An option is to see if Perfect Seal will make their PS3 in silicone since they make silicone at a low cost. The Custom Art Pro330v2 would fit, but it cost more than $500 by a bit and from my understanding would provide a brighter, more analytical overall sound. Acrylic can be fine, but you may need to spend extra time at the beginning to ensure the fit is right.

      Hope this helps and let me know if you have any additional question.



  3. JDN on

    Thanks joker and joe!

    Really grateful for your replies. Making a new comment since the option to reply is not available for any of your comments. Taking advice from both of you I am down to V6S and fusion 11. Both of them seem to be really good, the price difference is about $130 with the current discount on 1964 ears. Any clue as to how these would compare to each other? Thank you once again!

    • ljokerl on

      That could be tough. I haven’t tried the Fusion 11 and as far as I know joe hasn’t tried the 1964s. Maybe joe can get some insight from reading my V6S review.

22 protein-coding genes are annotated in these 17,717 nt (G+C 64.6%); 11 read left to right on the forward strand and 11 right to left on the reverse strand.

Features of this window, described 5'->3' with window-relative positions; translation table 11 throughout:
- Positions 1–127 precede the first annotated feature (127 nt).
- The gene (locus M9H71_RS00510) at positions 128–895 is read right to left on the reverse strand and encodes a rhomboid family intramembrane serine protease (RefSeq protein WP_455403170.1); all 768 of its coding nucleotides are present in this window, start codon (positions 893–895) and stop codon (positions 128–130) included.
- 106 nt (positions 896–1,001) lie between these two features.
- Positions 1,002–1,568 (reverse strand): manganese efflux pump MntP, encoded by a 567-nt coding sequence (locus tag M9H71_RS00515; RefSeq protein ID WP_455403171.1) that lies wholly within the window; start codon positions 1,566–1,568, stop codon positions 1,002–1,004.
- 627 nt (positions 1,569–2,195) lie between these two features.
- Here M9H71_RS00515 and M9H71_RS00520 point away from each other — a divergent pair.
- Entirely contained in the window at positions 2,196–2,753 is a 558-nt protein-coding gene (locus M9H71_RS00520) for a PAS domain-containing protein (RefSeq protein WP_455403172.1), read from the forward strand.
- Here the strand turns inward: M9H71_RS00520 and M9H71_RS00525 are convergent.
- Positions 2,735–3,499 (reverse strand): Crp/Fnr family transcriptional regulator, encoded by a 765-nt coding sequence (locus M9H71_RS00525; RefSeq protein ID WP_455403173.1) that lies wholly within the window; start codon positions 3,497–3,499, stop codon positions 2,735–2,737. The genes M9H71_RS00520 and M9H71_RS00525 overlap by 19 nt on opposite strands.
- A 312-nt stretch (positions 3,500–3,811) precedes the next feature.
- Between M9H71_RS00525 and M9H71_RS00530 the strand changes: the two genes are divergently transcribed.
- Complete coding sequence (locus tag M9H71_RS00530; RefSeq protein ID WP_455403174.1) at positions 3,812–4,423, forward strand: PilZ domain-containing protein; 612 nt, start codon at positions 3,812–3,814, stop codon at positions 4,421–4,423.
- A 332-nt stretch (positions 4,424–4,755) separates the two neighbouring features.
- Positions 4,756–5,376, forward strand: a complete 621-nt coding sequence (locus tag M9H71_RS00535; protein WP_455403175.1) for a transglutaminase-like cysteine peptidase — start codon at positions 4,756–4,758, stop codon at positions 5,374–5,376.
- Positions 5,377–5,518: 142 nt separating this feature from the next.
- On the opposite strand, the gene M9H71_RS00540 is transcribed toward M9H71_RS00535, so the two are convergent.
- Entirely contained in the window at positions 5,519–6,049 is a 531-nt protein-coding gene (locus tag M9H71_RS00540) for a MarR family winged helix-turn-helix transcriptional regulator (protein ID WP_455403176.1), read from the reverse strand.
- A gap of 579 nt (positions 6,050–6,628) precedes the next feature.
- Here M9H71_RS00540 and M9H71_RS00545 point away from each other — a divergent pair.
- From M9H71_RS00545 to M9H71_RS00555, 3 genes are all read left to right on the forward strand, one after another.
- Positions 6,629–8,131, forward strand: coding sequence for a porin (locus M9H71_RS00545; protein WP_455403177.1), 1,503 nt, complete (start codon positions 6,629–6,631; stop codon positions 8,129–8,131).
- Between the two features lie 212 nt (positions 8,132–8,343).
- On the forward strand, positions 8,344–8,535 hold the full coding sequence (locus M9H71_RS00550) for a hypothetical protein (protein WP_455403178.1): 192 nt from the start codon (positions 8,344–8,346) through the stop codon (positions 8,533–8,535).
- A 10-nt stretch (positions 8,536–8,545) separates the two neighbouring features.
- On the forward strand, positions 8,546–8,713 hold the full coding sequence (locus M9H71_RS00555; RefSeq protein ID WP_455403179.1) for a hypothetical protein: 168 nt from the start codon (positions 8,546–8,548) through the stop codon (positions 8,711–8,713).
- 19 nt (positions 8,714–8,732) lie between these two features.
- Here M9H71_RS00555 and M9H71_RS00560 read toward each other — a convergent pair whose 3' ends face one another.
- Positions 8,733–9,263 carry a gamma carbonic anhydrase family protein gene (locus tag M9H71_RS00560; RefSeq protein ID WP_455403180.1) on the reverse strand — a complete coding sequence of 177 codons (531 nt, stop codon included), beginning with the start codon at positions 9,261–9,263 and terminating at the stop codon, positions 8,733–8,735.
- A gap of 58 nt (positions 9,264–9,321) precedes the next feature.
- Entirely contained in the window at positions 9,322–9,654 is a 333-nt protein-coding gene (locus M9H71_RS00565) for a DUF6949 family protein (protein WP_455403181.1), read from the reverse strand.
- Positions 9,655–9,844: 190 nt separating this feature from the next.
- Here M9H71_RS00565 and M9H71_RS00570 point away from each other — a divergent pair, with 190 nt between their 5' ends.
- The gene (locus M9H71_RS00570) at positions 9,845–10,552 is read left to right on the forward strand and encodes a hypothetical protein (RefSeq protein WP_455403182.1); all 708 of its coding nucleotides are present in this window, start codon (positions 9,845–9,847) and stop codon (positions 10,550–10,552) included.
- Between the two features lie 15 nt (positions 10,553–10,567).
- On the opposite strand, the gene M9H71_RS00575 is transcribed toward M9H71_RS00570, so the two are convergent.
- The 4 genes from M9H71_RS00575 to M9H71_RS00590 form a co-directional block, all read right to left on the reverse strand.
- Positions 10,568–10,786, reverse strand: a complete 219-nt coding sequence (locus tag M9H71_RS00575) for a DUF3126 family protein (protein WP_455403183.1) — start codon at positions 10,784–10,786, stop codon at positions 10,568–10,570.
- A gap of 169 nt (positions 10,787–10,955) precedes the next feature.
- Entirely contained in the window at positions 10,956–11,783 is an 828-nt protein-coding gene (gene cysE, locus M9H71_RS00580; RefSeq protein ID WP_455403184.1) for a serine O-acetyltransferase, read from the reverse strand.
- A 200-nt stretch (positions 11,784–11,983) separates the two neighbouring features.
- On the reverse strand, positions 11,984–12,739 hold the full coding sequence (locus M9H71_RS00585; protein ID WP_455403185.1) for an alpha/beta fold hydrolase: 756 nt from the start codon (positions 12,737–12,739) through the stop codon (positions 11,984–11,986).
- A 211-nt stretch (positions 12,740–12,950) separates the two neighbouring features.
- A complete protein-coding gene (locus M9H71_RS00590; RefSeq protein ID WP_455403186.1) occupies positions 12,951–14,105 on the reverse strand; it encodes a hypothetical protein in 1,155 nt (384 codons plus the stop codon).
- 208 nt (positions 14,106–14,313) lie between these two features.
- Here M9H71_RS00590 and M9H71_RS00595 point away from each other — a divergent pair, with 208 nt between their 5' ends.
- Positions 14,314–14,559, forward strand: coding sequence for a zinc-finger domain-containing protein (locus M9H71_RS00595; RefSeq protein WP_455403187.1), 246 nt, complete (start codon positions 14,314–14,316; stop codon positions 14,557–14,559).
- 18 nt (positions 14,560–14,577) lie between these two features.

• JDN on

        I thought so too, since I could not find your opinions on Fusion 11 or Joe’s opinions on V6S. While there are a lot of reviews available for V6S, I could not find any for Fusion 11 apart from joe’s thoughts and a couple of impressions on head-fi, still I am intrigued by these enough that I am confused about which direction I should go. I am so glad you have this site to help consumers make informed decisions and you guys are great with replies and recommendations, I have rarely seen authors of articles so engaged with their readers. Kudos to you!

        • average_joe on

          Yes, it is a difficult one since joker doesn’t have the Fusion 11 and I don’t have the V6. If you want a performance placement, at least vs. the CIEMs I have rated, the Fusion 11 will most likely fall between 81 and 82 in overall score, which has been the $1K+ CIEM range. I remember discussing the V6 with joker a year and a half ago or so and the image I had in my mind is more of a reference, brighter, bordering analytical sound. I have them in my ears now as I was comparing them to the Alclair Reference. Hopefully my comparison, which is here, will help you make a decision.